There was some 80 posts created this year.  Some of them are long at 2000 words or more and take a few hours to create.  Getting started on those can be difficult but then satisfying in the end.

The Most Popular

My review of L.David Marquet’s book Turn the Ship Around was the most popular mainly because my review was heartfelt.  The book really connected with me and the author also tweeted it and refers others to it for a summary.  My series on Personal Kanban was quite popular as well.

Best2014

My Favourites

Again, my review of Turn the Ship Around is a favourite. My review of a Lean Enterprise presentation by Barry O’Reilly and Gary O’Brien was more controversial but still earned a like from Barry O’Reilly.

The Controversial Ones

The review of Lean Enterprise got at least one visceral response.  I also wrote about my feeling of dysfunctional teams after seeing the Hangover Picture constantly posted on LinkedIn.  I feel this got criticized for the wrong reasons as those criticisms ignored the feeling’s of myself and others and negated them by saying that those feeling were not valid.  This is in fact poor leadership and disregards the role of dissent in correcting incorrect behaviours.  It reminds me of my policy on listening, in my Policies section, which I feel many people struggle with.

The Unloved Ones

I really enjoyed interviewing Tadhg McCarthy of Adapt By Design.  Culture eats strategy for breakfast as stated by Peter Drucker.  This interview should have received more exposure.

Honourable Mentions

There are some more reviews in the Reviews section of my blog.  Reviews of Slack by Tom DeMarco and Scrum Product Ownership by Robert Galen deserve a mention.  My blog also paid more emphasis of the human side of work.  This article at the beginning of the year is one my my personal best, admitting that we all need to be better.

Some articles on improving work practices were included this year.  I quite liked this one on the role of the Business Analyst in the Agile Team.  Being prepared to fail and recognizing that this is a valuable thing was touched on in this article on my experience with Test Driven Development.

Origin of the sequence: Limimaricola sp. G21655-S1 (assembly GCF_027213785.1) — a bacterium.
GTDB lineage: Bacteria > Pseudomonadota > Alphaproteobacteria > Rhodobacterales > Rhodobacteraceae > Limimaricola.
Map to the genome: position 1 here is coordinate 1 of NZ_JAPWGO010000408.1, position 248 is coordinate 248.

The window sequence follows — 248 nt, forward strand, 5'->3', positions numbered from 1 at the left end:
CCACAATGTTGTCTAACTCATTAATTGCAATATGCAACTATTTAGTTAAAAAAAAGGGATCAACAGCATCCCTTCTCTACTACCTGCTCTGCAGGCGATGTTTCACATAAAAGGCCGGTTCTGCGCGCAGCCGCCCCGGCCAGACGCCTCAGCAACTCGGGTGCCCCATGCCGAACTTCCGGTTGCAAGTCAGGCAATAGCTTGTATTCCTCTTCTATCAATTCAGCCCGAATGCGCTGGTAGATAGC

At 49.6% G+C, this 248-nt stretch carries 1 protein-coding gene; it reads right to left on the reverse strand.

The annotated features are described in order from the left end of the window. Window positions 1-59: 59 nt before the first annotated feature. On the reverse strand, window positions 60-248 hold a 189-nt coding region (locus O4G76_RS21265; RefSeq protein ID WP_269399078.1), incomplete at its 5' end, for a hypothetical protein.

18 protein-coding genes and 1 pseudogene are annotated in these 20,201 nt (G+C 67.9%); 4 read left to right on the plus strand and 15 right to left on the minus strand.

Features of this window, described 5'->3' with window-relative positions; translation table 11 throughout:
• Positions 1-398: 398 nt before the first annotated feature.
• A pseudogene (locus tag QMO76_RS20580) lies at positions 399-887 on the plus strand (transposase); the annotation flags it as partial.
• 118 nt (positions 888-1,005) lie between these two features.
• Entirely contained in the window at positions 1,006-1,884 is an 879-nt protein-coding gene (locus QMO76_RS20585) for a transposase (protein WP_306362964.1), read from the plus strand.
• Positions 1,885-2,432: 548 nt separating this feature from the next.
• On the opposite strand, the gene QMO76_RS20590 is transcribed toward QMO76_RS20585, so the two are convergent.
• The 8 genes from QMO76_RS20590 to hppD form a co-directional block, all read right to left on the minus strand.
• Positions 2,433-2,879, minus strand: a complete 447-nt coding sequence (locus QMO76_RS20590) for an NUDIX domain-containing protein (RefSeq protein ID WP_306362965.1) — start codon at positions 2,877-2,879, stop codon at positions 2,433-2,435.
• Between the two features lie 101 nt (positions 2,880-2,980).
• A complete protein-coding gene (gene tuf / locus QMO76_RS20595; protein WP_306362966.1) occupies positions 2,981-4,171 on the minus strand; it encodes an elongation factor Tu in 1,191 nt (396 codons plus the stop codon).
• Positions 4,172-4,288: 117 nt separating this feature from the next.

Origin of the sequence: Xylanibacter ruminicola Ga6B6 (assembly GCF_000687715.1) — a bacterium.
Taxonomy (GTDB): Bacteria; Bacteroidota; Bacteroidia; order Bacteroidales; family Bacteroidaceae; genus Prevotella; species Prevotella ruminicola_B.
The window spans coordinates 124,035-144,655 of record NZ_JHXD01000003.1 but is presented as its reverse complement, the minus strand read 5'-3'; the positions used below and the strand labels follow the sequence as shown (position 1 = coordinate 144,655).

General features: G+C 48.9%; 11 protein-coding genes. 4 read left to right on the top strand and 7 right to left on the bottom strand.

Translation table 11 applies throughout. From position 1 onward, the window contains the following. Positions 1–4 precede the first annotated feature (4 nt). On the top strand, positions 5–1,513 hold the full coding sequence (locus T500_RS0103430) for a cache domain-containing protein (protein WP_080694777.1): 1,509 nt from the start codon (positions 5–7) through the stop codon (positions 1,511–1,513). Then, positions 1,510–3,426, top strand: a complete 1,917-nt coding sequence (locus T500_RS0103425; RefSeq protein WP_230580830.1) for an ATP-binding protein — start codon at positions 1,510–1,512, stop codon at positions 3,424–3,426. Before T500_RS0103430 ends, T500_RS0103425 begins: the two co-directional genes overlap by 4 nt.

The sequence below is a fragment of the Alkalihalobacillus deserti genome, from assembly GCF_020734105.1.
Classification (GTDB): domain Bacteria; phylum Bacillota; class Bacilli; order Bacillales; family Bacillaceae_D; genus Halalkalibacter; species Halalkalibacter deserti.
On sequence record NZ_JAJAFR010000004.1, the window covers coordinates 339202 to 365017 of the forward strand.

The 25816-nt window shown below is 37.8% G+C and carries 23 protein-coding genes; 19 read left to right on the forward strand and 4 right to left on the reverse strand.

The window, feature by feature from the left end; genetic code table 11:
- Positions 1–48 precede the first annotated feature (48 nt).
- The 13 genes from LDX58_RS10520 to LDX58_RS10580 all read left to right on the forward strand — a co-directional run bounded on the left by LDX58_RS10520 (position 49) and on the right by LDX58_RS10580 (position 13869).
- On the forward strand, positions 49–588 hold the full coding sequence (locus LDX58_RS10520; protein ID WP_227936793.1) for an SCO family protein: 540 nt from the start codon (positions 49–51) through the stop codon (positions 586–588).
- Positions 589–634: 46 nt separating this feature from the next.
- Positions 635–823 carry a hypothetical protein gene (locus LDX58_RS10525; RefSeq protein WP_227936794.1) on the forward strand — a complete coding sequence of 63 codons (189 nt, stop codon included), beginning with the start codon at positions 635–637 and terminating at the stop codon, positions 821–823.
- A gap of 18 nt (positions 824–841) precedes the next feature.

Looking forward to a new year of blogging in 2015.

All the Best – Nick


Agile Journey Index Assessments now Available

My company, About Agile, is now offering Agile Assessments using the Agile Journey Index.  If you’re interested in starting your journey or just improving along the journey this is a great way to start and About Agile can help you along the road as well.

More information is available at the Agile Assessments page on the About Agile website.


Just Start It – Teaching the kids of today to become the startup leaders of tomorrow

I want to tell you all about a fantastic educational program that is running in Western Australia called Just Start It.  It teaches young people about lean startup by actually do it.

They learn to take an idea and bring it to market, pivoting to correct any wrong assumptions along the way from feedback they gain for their real products from real customers.

This year was the first year that the program ran with 11 schools taking part and some fantastic entries being created like the Beyond Bullying and Numbox applications.

Next year, Program Leader, Lainey Wesier is looking to take the program further and introduce it to more kids next year.  You know in the future we can’t rely on a generation of job dependents, we want our kids to be creating the opportunities of tomorrow in the classroom.  What a great life experience and a great way to kickstart life!  This can only be motivational 🙂  They build something and build important life skills along the way.

But Lainey, her team and our next generation can’t do this by themselves.  They need help also in the form of dollars.  Yes this sort of thing just doesn’t happen out of free will – there is a lot of that already been given out.  Just Start It have a crowd funding campaign underway and they are looking for your help.  Visit the crowd funding site and give what you can in an investment for the future, a future that will see your sponsorship deliver benefits in so many ways for our next generation and also for yourself.

Just Start It – Yes Lets make it happen!

Visit the site to find out more and hopefully become a sponsor.